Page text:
Fig.3 darTZeel CTH-8550, small-signal 10kHz squarewave into 8 ohms.
The CTH-8550's channel separation was good rather than great, at 78dB in both directions below 1kHz, reducing to 65dB at 20kHz. This is rather less than the specified 90dB, however. The background noise level, measured with an unbalanced input short-circuited and the volume control at its maximum setting was 63.6dB ref. 2.83V into 8 ohms (wideband, unweighted measurement). The A-weighted S/N ratio was 87.2dBA, ref. the same level, which is a little lower than the manufacturer's specification of >115dBA ref. full power.
The darTZeel comfortably exceeded its maximum power specification. This can be seen in fig.4, which plots the THD+noise percentage against output power into 8 and 4 ohms with both channels driven, and into 2 ohms with one channel driven. Defining clipping as 1% THD+N, the CTH-8550 clipped at 230W into 8 ohms (23.6dBW), 375W into 4 ohms (22.7dBW), and 450W into 2 ohms (20.5dBW). The distortion starts to rise above the noisefloor at levels of a few hundred milliwatts, but was not particularly low. The traces in fig.5 were taken at a constant 10V into 8, 4, and 2 ohms, and only really show acceptably low distortion into the higher impedances. Ameliorating this behavior, to some extent at least, will be the fact that the THD+N percentage doesn't increase with frequency.
Fig.4 darTZeel CTH-8550, distortion (%)vs 1kHz continuous output power into (from bottom to top): 8, 4, 2 ohms.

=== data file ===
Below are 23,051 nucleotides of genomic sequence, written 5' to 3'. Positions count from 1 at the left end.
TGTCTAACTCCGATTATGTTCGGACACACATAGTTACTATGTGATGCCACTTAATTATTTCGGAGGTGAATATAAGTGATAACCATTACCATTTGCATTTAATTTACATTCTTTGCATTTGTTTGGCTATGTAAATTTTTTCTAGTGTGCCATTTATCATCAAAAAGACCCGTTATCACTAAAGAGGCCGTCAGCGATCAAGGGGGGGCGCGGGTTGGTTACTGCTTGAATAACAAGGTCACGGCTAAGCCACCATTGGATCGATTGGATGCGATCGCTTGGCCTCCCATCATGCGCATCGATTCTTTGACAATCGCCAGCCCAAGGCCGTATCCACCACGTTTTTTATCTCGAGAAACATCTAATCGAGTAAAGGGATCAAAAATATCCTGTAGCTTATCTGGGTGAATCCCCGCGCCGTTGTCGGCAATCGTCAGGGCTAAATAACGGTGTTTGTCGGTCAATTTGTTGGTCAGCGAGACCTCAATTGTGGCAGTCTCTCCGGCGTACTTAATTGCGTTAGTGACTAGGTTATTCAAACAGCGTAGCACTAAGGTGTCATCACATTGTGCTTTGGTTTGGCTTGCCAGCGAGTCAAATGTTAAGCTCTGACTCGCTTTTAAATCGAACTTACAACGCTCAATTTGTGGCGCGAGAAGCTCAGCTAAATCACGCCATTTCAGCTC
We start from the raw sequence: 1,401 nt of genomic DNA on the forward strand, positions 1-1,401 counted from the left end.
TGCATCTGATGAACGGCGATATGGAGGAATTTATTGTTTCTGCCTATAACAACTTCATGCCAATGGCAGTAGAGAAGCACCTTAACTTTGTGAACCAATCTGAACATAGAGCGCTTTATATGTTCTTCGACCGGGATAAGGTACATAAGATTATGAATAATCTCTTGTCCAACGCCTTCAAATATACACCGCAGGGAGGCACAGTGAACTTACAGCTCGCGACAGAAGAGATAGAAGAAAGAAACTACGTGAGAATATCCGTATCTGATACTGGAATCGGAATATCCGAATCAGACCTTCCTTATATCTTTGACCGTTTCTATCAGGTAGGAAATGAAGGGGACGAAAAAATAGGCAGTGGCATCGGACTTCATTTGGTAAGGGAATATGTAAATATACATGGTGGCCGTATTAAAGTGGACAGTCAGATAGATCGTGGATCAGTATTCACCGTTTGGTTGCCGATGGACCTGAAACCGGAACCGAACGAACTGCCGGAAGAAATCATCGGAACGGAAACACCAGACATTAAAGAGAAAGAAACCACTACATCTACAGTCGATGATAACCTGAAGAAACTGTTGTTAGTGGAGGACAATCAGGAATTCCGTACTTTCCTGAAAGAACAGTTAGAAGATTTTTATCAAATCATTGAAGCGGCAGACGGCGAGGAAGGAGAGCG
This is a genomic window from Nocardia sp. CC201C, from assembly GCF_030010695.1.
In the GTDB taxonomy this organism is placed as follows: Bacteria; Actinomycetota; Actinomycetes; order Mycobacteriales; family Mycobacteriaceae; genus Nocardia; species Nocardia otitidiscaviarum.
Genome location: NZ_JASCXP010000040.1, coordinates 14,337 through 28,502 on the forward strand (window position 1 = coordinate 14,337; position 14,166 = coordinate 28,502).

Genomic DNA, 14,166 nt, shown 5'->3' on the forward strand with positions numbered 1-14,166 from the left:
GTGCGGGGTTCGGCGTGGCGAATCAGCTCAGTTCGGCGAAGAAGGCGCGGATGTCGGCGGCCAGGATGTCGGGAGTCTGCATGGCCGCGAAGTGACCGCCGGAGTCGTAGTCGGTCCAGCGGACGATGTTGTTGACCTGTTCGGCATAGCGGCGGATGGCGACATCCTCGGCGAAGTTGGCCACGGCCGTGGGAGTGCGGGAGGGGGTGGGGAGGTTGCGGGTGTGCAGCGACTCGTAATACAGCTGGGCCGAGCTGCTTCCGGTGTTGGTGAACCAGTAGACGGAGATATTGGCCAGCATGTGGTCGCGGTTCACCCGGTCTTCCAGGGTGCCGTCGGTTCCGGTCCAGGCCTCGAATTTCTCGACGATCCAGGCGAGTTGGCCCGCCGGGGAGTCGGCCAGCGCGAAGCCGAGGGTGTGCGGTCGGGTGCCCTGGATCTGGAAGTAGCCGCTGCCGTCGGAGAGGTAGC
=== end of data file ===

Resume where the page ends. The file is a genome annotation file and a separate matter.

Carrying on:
Fig.5 darTZeel CTH-8550, THD+N (%)vs frequency at 10V into: 8 ohms (left channel blue, right red), 4 ohms (left cyan, right magenta), 2 ohms (green).
The bottom trace in fig.6 shows the waveform of the spuriae; the peaks in that waveform occur suspiciously close to the zero crossing points of the sinewave signal (upper trace), which suggest the presence of crossover distortion. Given how hot the amplifier runs, which suggests a high output bias current for the output stage, this surprised me. FFT-derived spectral analysis of the amplifier's output at low levels indicates that the dominant harmonics present are the second and third harmonics (fig.7), which are relatively innocuous, subjectively speaking. At higher powers, however, a regular series of higher-order harmonics makes an appearance (fig.8) and the amplifier's performance on the demanding high-frequency intermodulation test is disappointing (fig.9).
Fig.6 darTZeel CTH-8550, 1kHz waveform at 20.4W into 4 ohms (top), 0.206% THD+N; distortion and noise waveform with fundamental notched out (bottom, not to scale).
Fig.7 darTZeel CTH-8550, spectrum of 1kHz sinewave, DC10kHz, at 1W into 8 ohms (left channel blue, right red; linear frequency scale).
Fig.8 darTZeel CTH-8550, spectrum of 1kHz sinewave, DC10kHz, at 96W into 8 ohms (left channel blue, right red; linear frequency scale).
Fig.9 darTZeel CTH-8550, HF intermodulation spectrum, DC24kHz, 19+20kHz at 135W peak into 4 ohms (linear frequency scale).
"Disappointing" is the word I would use overall to describe the darTZeel's measurements. When I measured the first product from this Swiss company, the NHB-108 amplifier that Wes Phillips reviewed in April 2005, which had a very similar measured performance, I wrote that "The NHB-108's measured performance indicates that, with the exception of its slightly bent transfer function, designer Hervé Delétraz has avoided the problem most commonly associated with the absence of the usual overall negative-feedback loop." But like the earlier design, the CTH-8550 hasn't managed to reduce the measured aberrations to the point where I could confidently describe them as inaudible under all circumstances. Which is a shame, given the amplifier's beautiful appearance and versatile user interface.John Atkinson
Footnote 1: See Keith Howard's article on the RIAA equalization in general, and this subject in particular, in the March 2009 issue.